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Wednesday, June 09, 2010

Restraint technique led to Hyde's death: lawyer

June 9, 2010
CBC News

The death of a mentally ill Nova Scotia man who fell unconscious after struggling with jail guards was the result of a dangerous restraint technique that stopped his breathing, a lawyer for the man's family told an inquiry Wednesday.

Kevin MacDonald made the argument in his closing submission to an inquiry into the 2007 death of Howard Hyde, a 45-year-old man who battled schizophrenia for most of his adult life.

"It is our view that, but for the restraint, Mr. Hyde would still be alive today," MacDonald said afterwards. "And it was that prone restraint that caused a chemical imbalance in his body that led to his death."

Evidence presented at the inquiry, including a surveillance video, showed that correctional officers at the Halifax-area jail had placed Hyde on his stomach. One officer held his shoulders while two others held his legs, locking his left ankle behind his right knee.

As well, MacDonald argued that a fourth guard — Sgt. Todd Henwood — placed his weight on Hyde's back, even though he testified that he did no such thing.

"He was struggling to survive, struggling to breathe," MacDonald told the inquiry.

Henwood had testified that he was only holding Hyde's wrists, which were cuffed behind his back.

MacDonald said he didn't accept a medical examiner's finding that Hyde died of a rare condition known as excited delirium, which is characterized by increased strength, paranoia and suddenly violent behaviour marked by profuse sweating and an elevated heart rate.

He said Halifax Regional Police must change its restraint policies, noting that the existing guidelines state that people should not be held in the prone position for longer than three minutes.

"It's a dangerous position for three minutes," the lawyer told the inquiry. "It was too long in this case, for sure."

Lawyer criticizes police
MacDonald focused much of his criticism on Halifax police, who he accused of making faulty assumptions and failing to pass along key information. He also said they treated Hyde with contempt and used excessive force.

Sandra MacPherson Duncan, the lawyer representing Halifax police, said the department was unfairly criticized during the inquiry through supposition, innuendo and conjecture.

"Nobody meant Mr. Hyde any harm," she said, noting that he showed little insight to his problems and was prone to violence when he was off his medication.

MacPherson Duncan also challenged recommendations that police require more training in crisis intervention.

"All the crisis intervention training in the world will not help if the mentally ill don't get the treatment they need," she said, suggesting that the lack of resources within the health care system was a key factor in Hyde's tragic case.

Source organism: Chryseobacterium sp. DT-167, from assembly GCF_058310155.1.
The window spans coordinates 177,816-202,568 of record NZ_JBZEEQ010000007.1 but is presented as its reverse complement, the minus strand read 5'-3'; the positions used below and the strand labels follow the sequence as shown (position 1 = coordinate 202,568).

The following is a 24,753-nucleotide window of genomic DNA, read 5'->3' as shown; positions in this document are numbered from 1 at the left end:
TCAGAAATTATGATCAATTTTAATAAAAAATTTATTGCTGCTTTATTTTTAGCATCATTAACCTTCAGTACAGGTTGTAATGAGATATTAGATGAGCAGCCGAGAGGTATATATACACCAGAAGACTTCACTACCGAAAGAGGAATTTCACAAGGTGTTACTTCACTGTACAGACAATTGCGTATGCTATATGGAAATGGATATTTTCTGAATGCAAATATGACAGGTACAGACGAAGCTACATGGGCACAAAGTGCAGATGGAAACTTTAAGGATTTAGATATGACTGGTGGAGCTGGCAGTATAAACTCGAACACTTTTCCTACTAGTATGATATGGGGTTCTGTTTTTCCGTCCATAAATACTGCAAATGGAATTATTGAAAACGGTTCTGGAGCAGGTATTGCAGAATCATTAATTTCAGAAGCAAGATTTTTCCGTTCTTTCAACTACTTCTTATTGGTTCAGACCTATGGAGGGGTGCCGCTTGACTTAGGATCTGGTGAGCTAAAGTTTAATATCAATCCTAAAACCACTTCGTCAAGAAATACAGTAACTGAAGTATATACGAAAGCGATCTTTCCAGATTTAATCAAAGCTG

She cited testimony from officers who said they remain frustrated with a system that routinely turns away people pulled off the streets in the throes of psychotic behaviour.

A resident of nearby Dartmouth, Hyde was arrested in the early hours of Nov. 21, 2007, after his common-law wife, Karen Ellet, accused him of assaulting her. She told police he was having a psychotic episode and had not been taking his medication.

Closing submissions wrap Thursday
Hyde was taken to the Halifax police station, where he was stunned with a Taser up to five times when he tried to flee the building.

The inquiry heard that Hyde bolted from a search room after an officer told him he was about to use a knife to cut the knotted drawstring on his shorts.

The repeated stuns from the Taser left Hyde unconscious, but he was revived and taken to hospital where he received medication. Doctors at the hospital concluded he needed a psychiatric assessment, but that never happened.

Instead, he was taken to court and then to the jail, where he died on the morning of Nov. 22, 2007.

MacPherson Duncan argued that the use of the stun gun was justified as a means to quickly immobilize a person who posed a threat to the officers' safety.

She stressed that police were following provincial standards when they zapped Hyde during a "logical escalation" of events as they struggled with him.

"To suggest that the CEW (conducted energy weapon) is not viable in those circumstances is just wrong," she said. "Offenders, mentally ill or not, have no right to put officer safety and the public's safety as risk."

The closing submissions wrap up Thursday.

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